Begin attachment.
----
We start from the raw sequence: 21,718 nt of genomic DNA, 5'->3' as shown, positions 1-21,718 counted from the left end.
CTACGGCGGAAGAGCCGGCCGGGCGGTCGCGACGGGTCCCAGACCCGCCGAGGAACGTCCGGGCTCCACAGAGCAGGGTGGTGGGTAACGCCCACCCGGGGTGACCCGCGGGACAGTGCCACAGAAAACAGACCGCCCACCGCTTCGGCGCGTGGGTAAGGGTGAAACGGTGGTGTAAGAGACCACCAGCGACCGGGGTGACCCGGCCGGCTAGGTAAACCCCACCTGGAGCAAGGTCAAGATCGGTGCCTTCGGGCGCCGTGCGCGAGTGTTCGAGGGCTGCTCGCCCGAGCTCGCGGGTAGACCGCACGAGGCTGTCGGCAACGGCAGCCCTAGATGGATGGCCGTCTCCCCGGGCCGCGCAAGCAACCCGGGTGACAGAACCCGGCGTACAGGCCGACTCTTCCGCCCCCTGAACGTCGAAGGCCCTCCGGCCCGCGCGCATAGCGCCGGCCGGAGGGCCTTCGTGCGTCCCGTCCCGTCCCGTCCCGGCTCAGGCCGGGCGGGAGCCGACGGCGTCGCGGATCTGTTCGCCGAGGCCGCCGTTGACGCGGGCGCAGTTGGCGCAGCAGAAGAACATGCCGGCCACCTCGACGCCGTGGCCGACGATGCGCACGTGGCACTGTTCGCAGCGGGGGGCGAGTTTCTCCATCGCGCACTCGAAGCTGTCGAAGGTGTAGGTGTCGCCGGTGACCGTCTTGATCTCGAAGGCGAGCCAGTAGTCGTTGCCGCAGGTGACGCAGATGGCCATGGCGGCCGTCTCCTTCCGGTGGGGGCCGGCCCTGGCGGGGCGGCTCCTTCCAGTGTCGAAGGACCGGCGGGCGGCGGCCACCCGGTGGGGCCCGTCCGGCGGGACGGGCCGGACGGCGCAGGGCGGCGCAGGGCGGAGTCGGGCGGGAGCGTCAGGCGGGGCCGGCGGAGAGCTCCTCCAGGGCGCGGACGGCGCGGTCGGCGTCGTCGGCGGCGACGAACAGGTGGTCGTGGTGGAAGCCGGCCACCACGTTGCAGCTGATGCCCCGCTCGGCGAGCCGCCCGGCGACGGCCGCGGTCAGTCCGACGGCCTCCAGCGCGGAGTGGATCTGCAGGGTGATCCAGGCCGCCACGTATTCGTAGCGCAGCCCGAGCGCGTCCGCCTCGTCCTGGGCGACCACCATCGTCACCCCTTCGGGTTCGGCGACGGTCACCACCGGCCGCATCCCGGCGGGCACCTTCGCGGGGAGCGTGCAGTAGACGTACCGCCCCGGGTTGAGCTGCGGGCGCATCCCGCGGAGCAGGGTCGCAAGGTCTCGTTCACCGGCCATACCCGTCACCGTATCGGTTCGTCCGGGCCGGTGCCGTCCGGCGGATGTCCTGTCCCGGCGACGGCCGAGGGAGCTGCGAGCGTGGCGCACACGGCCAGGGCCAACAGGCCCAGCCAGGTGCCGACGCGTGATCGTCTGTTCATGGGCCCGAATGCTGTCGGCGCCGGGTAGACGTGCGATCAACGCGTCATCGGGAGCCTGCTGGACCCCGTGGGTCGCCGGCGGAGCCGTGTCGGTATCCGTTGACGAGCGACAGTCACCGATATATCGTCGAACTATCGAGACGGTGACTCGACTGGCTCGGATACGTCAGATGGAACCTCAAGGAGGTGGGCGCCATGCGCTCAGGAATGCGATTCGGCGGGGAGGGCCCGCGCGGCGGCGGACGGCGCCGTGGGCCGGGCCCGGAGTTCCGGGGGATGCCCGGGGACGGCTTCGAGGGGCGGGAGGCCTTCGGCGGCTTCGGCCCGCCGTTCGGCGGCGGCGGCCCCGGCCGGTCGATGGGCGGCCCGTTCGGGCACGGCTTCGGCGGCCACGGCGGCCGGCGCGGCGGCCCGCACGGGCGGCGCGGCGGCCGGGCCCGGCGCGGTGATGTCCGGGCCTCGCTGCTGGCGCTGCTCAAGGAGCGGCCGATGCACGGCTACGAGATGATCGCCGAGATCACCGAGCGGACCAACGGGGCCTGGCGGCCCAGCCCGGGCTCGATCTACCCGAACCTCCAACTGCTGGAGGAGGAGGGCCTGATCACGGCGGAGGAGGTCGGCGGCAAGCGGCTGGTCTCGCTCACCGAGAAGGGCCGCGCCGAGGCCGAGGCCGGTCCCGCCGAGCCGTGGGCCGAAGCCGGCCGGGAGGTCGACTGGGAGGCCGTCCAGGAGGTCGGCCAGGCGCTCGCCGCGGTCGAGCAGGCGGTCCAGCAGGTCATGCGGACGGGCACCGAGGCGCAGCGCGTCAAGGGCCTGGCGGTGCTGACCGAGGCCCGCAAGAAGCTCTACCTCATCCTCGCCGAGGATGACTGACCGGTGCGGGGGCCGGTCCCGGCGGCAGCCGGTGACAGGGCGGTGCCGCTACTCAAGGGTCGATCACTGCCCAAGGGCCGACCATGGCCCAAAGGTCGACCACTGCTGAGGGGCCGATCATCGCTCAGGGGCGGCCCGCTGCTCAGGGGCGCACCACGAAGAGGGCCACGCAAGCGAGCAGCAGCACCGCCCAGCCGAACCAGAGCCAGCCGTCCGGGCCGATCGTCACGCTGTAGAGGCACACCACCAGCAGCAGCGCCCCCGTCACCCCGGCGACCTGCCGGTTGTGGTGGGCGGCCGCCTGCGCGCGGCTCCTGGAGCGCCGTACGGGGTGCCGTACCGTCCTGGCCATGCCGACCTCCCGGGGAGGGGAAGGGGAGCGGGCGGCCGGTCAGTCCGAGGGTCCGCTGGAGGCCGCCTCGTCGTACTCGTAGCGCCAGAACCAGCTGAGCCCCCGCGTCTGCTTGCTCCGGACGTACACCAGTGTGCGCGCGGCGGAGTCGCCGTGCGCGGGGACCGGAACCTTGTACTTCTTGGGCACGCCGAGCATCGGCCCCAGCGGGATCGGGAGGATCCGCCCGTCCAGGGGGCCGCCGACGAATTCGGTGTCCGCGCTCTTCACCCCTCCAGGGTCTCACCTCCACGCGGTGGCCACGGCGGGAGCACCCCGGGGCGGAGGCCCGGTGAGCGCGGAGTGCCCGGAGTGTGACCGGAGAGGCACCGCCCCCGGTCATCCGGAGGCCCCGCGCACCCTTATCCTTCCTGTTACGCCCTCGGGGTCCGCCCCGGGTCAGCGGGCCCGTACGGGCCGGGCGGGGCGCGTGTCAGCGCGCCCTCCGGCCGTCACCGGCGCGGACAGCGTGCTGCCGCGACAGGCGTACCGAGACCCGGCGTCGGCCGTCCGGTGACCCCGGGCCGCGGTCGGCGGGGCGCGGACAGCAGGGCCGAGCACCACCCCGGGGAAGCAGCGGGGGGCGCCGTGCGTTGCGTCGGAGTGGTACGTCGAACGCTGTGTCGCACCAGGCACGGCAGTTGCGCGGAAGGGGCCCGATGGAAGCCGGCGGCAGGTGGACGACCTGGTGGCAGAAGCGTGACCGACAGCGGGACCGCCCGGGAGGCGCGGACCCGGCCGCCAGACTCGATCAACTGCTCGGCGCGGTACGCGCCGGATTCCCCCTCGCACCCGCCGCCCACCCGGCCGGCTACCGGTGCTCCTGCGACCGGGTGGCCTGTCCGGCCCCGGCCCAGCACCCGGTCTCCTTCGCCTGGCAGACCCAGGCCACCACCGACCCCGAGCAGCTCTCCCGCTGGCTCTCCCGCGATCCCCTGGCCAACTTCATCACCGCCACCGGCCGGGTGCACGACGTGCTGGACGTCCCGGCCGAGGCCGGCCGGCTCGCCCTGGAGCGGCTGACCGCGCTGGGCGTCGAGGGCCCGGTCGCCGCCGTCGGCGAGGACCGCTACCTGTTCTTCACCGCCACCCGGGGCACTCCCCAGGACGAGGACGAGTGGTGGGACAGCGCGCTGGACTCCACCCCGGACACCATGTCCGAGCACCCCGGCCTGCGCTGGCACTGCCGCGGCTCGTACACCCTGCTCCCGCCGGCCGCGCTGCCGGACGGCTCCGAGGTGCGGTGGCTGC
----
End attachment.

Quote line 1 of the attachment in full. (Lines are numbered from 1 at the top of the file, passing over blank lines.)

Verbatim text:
We start from the raw sequence: 21,718 nt of genomic DNA, 5'->3' as shown, positions 1-21,718 counted from the left end.